“They’re just really good linemates,” said Nelson. “We’ve been playing together since the start of camp. It seemed to gel nicely and we know where each other are.”
Sandhu stole the spotlight a minute after Nelson’s goal with several saves in a row on a rare early moment in which the Braves’ offence showed some pressure. The Leafs then responded with Hunt’s first hometown goal. He collected a feed from Miller in front of the net and went low on Norman for the 3-0 lead.
Kolten Nelson benefited from yet another empty net for his second goal of the evening five minutes into the second period. Norman was caught behind his own net as he tried to gather the puck, only for it to be stolen by Howell. He slipped the puck to Nelson, who could have scored blindfolded from where he was positioned.
That goal may have been the last straw for Spokane. Jones made his aforementioned check from behind and less than a minute later the Braves were on the scoreboard when Lind deflected a point shot past Sandhu.
The remainder of the period played out without incident, but the Braves had given the Leafs something to think about heading into the second intermission.
“Once we got up 4-1 it seemed like, okay, now it’s point time. I’m going to try to make these highlight-reel plays and it just strayed away from the game plan,” said Dooley. “And kudos to [Spokane.] I actually said it to their coach in the second period. I said, ‘Hey, that second period was neck and neck, let’s see what happens in the third.’ And you saw what happened. Consistently putting together 60 minutes of hockey is something we’re going to have to do.”
It was actually the Leafs who struck first after the break. Five minutes into the third, Weber whipped a cross-ice pass from 16-year-old rookie Ryan Piva on another goal where Norman was let down by the Braves’ defence.
Yet another confrontation developed after Leafs defenceman Spencer Selby sprayed some ice in Norman’s face. Selby was sent off for unsportsmanlike conduct, but the Braves’ advantage lasted only moments when their power-play was nullified by more rough-housing this time in front of Sandhu.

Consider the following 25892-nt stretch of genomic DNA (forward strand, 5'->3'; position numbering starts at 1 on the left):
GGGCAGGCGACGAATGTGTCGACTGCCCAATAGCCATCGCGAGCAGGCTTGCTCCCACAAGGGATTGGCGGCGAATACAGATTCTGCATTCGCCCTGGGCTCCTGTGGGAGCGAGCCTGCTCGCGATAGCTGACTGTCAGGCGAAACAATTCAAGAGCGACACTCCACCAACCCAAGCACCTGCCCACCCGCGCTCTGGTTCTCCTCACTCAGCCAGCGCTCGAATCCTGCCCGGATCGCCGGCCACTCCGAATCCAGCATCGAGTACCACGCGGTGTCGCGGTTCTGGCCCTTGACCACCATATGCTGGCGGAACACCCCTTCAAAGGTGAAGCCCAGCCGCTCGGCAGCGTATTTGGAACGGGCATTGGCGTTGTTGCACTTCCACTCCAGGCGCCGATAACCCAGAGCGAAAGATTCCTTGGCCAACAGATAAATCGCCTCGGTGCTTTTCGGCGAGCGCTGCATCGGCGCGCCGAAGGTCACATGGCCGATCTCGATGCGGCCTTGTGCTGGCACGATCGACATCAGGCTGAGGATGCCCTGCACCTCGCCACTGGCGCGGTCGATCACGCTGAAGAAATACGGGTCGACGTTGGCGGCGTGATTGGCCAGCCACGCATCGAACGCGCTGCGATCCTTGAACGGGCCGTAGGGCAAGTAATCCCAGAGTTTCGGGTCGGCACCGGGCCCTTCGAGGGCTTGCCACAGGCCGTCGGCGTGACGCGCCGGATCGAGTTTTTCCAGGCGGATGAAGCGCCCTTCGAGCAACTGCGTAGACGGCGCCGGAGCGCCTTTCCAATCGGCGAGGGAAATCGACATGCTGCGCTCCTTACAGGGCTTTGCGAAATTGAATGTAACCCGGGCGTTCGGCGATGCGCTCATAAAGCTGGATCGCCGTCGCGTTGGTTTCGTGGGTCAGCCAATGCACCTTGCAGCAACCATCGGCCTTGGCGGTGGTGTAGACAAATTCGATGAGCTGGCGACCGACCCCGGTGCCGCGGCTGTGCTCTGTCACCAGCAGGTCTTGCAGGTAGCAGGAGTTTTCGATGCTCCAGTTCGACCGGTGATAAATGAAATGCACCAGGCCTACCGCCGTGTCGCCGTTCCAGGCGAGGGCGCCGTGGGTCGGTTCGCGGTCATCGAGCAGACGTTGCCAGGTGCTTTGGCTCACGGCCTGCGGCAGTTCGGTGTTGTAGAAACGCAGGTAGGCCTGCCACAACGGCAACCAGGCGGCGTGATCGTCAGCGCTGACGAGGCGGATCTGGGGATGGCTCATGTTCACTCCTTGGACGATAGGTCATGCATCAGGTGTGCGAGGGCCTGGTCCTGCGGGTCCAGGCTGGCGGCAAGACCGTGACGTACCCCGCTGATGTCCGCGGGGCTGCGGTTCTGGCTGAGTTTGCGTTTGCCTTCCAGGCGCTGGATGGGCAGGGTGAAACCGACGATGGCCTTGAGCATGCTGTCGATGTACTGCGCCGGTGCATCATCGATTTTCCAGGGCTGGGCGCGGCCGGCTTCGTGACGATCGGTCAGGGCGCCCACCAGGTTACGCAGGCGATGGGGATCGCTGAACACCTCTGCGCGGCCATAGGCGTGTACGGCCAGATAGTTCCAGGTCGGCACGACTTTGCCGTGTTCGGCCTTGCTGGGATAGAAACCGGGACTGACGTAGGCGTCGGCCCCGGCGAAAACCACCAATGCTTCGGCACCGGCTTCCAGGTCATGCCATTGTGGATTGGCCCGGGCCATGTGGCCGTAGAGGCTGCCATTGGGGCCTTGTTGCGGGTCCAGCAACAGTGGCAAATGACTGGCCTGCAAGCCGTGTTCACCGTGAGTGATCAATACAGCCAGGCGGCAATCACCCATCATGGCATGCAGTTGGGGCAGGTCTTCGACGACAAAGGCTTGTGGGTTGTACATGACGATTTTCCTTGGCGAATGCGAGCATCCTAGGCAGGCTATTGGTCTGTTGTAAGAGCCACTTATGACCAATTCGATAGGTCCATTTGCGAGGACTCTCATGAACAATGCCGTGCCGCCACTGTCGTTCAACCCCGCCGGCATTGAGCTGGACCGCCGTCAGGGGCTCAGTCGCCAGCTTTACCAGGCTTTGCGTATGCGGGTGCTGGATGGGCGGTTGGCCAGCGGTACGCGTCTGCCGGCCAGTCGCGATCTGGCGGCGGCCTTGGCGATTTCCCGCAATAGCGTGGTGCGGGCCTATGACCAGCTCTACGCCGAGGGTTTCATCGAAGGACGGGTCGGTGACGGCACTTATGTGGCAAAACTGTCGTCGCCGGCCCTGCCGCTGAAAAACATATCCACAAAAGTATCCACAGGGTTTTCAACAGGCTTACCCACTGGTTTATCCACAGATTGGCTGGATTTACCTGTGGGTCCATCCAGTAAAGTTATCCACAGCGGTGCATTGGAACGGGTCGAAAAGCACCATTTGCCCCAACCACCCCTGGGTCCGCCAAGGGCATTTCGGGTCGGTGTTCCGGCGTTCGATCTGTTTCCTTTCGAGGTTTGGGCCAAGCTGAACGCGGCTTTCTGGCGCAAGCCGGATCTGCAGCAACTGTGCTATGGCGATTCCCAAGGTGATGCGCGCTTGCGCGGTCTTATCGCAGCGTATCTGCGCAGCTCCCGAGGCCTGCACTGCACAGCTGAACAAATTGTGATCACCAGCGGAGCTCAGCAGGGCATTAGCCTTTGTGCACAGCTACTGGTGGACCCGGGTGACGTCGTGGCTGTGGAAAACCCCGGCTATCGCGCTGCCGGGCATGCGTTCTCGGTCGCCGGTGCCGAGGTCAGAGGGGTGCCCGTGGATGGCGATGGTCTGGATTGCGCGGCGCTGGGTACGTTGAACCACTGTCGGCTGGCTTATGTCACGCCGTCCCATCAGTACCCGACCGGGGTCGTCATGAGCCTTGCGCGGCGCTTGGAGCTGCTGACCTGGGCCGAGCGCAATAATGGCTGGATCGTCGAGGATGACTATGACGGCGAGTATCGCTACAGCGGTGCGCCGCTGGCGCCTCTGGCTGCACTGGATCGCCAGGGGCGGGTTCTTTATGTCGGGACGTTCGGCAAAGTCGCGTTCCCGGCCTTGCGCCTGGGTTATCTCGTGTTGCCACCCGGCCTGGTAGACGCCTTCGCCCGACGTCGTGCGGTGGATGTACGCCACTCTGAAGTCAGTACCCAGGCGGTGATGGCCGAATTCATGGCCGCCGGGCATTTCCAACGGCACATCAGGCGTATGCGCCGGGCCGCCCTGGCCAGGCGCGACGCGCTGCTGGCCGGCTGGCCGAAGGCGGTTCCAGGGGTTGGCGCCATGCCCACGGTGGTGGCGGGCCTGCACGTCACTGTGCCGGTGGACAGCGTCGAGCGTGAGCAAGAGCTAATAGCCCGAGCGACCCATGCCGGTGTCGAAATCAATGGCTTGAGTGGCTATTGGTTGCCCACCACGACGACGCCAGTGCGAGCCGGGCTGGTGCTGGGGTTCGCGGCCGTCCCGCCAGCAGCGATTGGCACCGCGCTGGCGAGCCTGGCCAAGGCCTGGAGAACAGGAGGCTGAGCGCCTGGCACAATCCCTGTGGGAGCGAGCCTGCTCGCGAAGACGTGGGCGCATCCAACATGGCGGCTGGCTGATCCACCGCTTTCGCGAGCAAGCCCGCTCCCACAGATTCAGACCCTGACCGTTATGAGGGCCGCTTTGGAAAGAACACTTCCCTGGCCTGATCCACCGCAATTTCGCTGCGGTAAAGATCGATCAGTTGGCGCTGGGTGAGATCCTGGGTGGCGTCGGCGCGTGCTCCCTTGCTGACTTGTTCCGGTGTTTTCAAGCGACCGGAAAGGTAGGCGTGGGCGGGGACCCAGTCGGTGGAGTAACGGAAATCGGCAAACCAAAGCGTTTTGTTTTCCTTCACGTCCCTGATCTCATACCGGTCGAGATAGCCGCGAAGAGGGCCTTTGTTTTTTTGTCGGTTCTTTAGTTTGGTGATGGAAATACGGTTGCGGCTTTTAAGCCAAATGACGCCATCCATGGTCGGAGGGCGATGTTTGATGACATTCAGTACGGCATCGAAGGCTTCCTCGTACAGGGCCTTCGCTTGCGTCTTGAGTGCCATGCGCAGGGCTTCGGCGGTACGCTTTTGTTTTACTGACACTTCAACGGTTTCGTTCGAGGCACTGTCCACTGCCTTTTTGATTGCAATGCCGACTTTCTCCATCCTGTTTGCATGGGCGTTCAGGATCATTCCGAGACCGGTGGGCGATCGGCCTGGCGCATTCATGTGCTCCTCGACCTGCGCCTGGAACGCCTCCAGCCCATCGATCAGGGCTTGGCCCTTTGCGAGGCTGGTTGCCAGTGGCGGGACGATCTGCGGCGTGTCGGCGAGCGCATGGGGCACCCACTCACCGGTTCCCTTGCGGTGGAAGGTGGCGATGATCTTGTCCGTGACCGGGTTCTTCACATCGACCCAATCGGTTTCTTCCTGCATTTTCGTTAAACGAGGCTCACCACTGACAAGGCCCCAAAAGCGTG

Spokane took advantage of the 4-on-4 play. Halfpenny broke out on a long pass and beat Sandhu over his glove. Seconds later, yet another breakaway resulted in yet another Braves goal. Thompson’s route was similar to Halfpenny’s, and finished with a goal that cut Nelson’s once healthy lead to just two goals with seven minutes left.
Leafs defenceman Austin Steger replied with a breakaway of his own but wasn’t able to complete the effort.
Thompson slipped his second of the period past Sandhu’s pads on a soft goal with just five seconds left on the clock. That shook the Leafs but didn’t leave enough time for the Braves to complete their unlikely comeback.
Leaflets: The Leafs next visit the Castlegar Rebels on Saturday. … F Levi Hulston won’t be back this season. He’s moved up to Junior A by signing with the BCHL’s Langley Rivermen. … Half the arena was empty, but not for lack of tickets sold. Repairs to the Nelson and District Community Complex’s cardio room meant machines were in use around half the concourse, which restricted where fans could sit.